Auto workers' tenuous return a ray of hope in jobs crisis caused by Covid-19
Defying a wave of layoffs that has sent the U.S. job market into its worst catastrophe on record, at least one major industry is making a comeback: Tens of thousands of auto workers are returning to factories that have been shuttered since mid-March due to fears of spreading the coronavirus.
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Until now, it was mostly hair salons, restaurants, tattoo parlors and other small businesses reopening in some parts of the country. But the auto industry is among the first major sectors of the economy to restart its engine.
With it comes about 133,000 U.S. workers pouring back into assembly plants that will open in the coming week, or just over half of the industry's workforce before the pandemic, according to estimates by The Associated Press.
In addition, parts-making companies began cranking this week to get components flowing, adding thousands more workers.
Looming in the background is an economy decimated by the pandemic. Nearly 3 million laid-off workers applied for unemployment benefits last week, raising the total seeking aid to about 36 million.
Although some states have begun to let selected businesses reopen, workers are still reporting difficulty getting unemployment benefits. Freelance, gig and self-employed workers are struggling.
Even the auto sector won't see a full return to normal yet, and if people don't start buying vehicles again, the workers could be sent home. Yet automakers say there's enough pent-up demand, especially for pickup trucks, to get factories humming again.
That could help states slow the drain on their unemployment benefit funds. In Michigan, where over one-third of the labor force sought benefits, the fund fell from $4.6 billion before the pandemic to $4.1 billion on April 30, said Jeff Donofrio, director of the state Department of Labor and Economic Opportunity.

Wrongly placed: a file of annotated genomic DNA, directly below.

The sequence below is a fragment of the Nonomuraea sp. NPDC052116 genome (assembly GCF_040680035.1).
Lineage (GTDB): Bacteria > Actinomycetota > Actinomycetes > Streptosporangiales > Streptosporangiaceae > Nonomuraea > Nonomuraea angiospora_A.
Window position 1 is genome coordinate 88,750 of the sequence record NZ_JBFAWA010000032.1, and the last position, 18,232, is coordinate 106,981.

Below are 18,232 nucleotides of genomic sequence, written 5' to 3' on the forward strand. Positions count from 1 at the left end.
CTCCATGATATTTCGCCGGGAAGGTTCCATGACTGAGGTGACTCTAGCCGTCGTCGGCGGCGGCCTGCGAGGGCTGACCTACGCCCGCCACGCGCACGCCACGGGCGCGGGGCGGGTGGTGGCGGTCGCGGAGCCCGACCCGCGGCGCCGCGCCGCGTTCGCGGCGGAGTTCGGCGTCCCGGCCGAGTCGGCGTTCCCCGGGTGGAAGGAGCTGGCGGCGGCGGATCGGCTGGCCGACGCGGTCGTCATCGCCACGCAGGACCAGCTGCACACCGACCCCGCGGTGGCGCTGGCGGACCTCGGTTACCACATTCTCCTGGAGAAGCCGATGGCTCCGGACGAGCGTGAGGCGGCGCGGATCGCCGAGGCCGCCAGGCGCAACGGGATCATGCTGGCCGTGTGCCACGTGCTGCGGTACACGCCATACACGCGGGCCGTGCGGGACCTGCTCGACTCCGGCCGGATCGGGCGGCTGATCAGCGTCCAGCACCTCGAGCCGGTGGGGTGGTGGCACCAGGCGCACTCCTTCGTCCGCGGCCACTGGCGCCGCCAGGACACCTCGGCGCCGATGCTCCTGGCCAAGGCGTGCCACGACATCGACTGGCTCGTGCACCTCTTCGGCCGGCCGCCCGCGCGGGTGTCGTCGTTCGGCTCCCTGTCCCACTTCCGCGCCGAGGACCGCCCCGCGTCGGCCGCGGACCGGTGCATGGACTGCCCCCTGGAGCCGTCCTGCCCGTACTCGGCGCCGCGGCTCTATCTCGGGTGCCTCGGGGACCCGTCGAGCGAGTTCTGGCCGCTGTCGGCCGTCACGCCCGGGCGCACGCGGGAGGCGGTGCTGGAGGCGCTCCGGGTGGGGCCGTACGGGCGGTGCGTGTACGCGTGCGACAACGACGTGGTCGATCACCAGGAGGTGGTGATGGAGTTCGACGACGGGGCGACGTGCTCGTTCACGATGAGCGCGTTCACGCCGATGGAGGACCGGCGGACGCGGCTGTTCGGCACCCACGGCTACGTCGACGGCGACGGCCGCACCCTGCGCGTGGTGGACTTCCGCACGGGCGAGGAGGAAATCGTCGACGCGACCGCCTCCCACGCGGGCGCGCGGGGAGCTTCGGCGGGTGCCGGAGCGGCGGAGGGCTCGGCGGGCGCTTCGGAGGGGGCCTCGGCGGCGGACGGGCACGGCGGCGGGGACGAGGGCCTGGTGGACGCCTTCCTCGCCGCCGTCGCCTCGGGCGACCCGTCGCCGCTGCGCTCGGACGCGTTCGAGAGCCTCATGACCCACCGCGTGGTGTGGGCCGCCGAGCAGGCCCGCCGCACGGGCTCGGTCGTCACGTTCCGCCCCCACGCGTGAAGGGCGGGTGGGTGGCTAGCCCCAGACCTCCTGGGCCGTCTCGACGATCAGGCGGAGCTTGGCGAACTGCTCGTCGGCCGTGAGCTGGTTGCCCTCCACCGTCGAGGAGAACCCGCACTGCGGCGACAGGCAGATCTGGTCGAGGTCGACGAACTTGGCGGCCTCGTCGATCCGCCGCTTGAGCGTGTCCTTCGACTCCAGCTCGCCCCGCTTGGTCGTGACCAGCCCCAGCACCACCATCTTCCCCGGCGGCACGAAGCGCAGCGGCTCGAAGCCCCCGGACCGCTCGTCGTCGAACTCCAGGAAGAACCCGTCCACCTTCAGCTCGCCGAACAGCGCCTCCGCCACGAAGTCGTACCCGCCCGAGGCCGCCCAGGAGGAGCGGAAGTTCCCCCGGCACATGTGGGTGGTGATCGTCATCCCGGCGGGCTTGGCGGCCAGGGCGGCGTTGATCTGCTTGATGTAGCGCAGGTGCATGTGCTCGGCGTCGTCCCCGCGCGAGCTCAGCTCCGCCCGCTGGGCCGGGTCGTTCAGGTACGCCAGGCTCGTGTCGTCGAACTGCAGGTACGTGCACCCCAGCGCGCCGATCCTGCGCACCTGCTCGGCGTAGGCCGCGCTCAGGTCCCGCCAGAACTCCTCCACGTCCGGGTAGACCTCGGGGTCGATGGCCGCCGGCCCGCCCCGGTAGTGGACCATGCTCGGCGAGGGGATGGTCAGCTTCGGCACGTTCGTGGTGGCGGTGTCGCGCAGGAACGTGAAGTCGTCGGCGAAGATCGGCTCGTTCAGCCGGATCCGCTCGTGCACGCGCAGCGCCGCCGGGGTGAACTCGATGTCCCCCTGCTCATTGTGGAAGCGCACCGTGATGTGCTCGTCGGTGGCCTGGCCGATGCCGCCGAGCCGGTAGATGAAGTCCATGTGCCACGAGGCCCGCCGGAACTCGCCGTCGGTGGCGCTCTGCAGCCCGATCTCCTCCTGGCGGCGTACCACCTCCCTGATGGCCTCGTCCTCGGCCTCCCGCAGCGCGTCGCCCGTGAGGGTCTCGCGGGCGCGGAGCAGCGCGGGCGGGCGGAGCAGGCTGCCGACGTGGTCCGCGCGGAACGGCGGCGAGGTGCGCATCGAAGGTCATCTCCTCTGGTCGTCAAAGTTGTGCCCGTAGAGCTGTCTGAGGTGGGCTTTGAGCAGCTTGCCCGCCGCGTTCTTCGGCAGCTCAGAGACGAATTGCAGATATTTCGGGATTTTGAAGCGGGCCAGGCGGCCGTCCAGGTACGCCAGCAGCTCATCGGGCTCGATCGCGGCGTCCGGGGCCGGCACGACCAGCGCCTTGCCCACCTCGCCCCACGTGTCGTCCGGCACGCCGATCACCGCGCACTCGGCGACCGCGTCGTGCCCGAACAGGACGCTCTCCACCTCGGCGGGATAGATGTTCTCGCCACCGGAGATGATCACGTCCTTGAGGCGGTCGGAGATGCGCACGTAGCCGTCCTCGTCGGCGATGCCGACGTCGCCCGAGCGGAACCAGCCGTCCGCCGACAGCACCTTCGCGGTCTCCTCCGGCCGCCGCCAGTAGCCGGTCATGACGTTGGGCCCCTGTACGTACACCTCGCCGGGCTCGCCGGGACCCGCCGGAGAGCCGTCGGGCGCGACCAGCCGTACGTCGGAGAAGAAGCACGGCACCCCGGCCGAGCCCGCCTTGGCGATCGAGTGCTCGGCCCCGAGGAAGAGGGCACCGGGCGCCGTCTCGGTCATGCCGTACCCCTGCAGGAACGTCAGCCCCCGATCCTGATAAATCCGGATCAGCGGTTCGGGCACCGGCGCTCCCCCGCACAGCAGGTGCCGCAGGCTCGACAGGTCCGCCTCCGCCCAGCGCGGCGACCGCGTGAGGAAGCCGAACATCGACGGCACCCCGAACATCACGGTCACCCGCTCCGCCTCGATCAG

Some returning auto employees could work part-time and get still some unemployment benefits, but federal programs could cover part of their payments, he said.
At Ford, where about 47,000 U.S. factory workers will return by next week, there's optimism that consumer demand will accompany them. Chief Operating Officer Jim Farley said the company, using data collected from new Ford models from the past two years, is seeing sales recover.
In Europe, China and the U.S., Ford has found a correlation between the number of trips people take and auto sales, with trips increasing as restrictions eased.
“We started to see in early April a change where people started to take more trips," Farley said Thursday.
"The (sales) decline stopped and our retail sales improved a lot." Auto sales in China, where the virus peaked before the U.S., could be harbinger of things to come. China sales fell in 2.6% in April but losses narrowed from the 48% free-fall in March.
Production at many plants is nearly back to normal after being shut down in January and February. Volkswagen, Honda, Mercedes and Ford reported no virus cases among employees since reopening. Fiat Chrysler had two, but said the workers never entered factories.